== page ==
Translation: The big, bruising ground game is Robinson's style, the USC style, and when a tailback graduates, you plug in the next one and go to the Rose Bowl. But it helps to have a quarterback, and when Robinson picked up 34-year-old Dieter Brock, the Canadian Football League legend, he figured he had the balance to challenge the 49ers.
Brock was the fourth quarterback in five years to open the season for the Rams. The team's recent history has been dotted with 30-year-old QBs who had left their best games on other fields—Joe Namath, Dan Pastorini, Bert Jones. And while Robinson was raving about Brock's prowess, Dieter's exhibition game statistics were telling a different story: a completion average of less than 50% and only one TD in four games.
Redden's ankle injury threw the whole picture into confusion. Then on Labor Day Robinson waived four players. It turned out that White was one of them. Robinson planned to bring White back the next day, after he had put two guys on injured reserve, but if someone had claimed White, he would have been gone. Luckily, for Robinson and the Rams, no one did.
Late in the week Robinson still didn't know who his starting tailback would be. "We could go with Barry," he said, "or we could wear them down with Charlie White."
"Wear them down with Charlie?" someone asked, fighting to keep a straight face.
"O.K., O.K., the line wears 'em down," Robinson said, "the running game itself."
Well, the Broncos did get worn down, and it was White who put the finisher on them, carrying the last four times in the Rams' final 12-play drive. "Déj√† vu. I had this tremendous feeling of déj√† vu, of coming back to Los Angeles and doing well," White said. "In the second half I was ready to go. I'd been preparing myself all week."
It had been a weird game of blown opportunities and cheap points. There were seven assorted scores in the game, and five of them were set up by penalties or turnovers. The Rams could have taken the lead in the third quarter, but with fourth-and-a-yard on the Denver four, White slipped while making a cut. And the Broncos could have put the game away in the fourth period, but they fumbled in Ram territory.
At times Bronco quarterback John Elway looked like a dream, and at times he had big problems with the highly active set of Ram linebackers and defensive backs who roughed up his receivers. In the free and easy passing days of 1978-84, when every little nudge drew an interference call, Elway would have had a big Sunday, but the rules have been modified this year to give defenders some leeway and the Rams took full advantage. Maybe it's the dawning of a new era. The two glamour quarterbacks of 1984, Miami's Dan Marino and San Francisco's Joe Montana, both lost on Sunday.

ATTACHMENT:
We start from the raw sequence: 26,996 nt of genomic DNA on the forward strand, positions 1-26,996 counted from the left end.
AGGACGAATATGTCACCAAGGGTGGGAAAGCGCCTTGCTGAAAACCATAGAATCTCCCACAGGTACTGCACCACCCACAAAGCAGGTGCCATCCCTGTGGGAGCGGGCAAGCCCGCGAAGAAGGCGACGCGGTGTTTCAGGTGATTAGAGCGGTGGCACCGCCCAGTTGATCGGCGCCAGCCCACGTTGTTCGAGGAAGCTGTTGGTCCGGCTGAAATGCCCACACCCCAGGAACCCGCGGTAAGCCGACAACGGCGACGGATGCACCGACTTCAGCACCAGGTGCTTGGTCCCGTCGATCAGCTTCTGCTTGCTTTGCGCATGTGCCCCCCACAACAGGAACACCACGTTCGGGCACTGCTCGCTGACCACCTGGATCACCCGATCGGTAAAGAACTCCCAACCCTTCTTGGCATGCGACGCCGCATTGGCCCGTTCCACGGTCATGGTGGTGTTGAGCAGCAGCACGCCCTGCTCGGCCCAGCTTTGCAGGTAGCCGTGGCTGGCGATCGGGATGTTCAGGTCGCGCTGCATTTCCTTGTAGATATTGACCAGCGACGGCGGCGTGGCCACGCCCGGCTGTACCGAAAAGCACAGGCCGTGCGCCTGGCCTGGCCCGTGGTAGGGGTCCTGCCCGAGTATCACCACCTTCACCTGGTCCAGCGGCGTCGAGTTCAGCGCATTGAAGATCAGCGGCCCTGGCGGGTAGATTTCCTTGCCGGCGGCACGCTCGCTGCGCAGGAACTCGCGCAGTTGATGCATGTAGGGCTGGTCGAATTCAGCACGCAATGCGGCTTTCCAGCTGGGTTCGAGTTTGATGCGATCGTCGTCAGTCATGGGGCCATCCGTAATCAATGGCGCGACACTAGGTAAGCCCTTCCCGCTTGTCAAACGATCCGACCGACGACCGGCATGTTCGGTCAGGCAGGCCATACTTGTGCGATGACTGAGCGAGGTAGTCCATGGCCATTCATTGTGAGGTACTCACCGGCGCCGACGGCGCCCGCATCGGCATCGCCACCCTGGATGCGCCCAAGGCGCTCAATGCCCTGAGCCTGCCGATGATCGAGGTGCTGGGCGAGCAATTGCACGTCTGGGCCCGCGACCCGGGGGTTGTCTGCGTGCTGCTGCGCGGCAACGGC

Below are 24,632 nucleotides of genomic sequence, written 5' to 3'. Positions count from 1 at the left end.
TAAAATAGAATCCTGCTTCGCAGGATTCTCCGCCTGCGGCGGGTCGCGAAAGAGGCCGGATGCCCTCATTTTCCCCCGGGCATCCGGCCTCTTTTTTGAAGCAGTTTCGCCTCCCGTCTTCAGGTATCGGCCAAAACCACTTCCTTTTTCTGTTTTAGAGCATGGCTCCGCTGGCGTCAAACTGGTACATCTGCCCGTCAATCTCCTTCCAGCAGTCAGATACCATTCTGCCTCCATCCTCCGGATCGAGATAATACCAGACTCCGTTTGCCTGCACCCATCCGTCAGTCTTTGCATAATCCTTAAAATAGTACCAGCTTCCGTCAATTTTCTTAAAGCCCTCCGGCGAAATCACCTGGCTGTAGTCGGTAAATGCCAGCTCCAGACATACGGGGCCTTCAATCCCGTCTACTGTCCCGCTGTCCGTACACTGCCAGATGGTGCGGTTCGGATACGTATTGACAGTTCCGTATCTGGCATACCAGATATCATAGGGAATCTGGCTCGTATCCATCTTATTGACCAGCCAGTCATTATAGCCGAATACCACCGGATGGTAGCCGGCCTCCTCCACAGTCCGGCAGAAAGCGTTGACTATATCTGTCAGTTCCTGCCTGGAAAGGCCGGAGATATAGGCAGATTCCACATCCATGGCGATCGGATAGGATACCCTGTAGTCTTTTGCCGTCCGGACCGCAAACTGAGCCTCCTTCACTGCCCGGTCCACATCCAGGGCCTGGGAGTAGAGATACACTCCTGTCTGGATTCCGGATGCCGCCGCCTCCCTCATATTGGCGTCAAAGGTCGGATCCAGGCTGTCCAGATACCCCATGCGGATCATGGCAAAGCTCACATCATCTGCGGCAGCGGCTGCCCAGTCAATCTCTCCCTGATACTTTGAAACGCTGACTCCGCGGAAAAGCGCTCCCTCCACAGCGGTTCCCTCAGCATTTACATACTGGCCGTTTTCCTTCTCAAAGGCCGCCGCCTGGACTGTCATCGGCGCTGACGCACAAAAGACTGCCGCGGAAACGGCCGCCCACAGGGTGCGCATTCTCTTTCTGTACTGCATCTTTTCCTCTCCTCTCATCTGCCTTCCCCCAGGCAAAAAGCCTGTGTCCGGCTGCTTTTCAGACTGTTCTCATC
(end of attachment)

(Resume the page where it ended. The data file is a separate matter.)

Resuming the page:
"This is going to be a dramatic change," Elway said. "You're gonna see a lot more receivers complaining, a lot of people getting mad."
In the second quarter, when Elway got hot and the Broncos scored all their points, he looked like vintage Namath. Elway had the L.A. secondary reeling, zipping a 22-yard rope through tight coverage to Steve Watson, laying the next one out to Butch Johnson with perfect touch for a 28-yard score, coming back seven plays later with another perfecto, this one a 25-yarder to Clint Sampson, for the Broncos' final TD.
Brock paled in comparison. He had no scrambling ability. He couldn't get out of the way of the Broncos' rush, which nailed him four times. His long ball died in the first quarter, when Ron Brown bobbled a pass that turned into a Bronco interception, and after that Brock's only successes were short-range passes over the middle. He made one very amateurish throw, a sidearmer down the sideline, into double coverage, and Steve Foley's interception set up a Bronco TD. Even Brock's lone touchdown pass, a two-yarder to tight end David Hill, was a misfire, an overthrow that Hill saved with a one-handed, fingertip catch.
In the final drive, though. Brock was five for five. For the first time he was hitting short sideline stuff, though he was throwing into a crippled secondary. Louie Wright, the Broncos' fine left cornerback, was out of the game with a knee injury. Steve Wilson, who started in Wright's place, left in the third quarter with a bruised knee, turning the job over to free agent Daniel Hunter. In the fourth quarter strong safety Dennis Smith separated his right shoulder on a diving deflection in the end zone, and three plays later Foley, the free safety who had intercepted two passes, went out with a bruised knee.
Well, even if they weren't very pretty Sunday, the Rams were the only winners in the NFC West. Their quarterback might have been shaky. Their blue-chip runner may have been absent. But Charlie White was back home with his old coach and his favorite old play.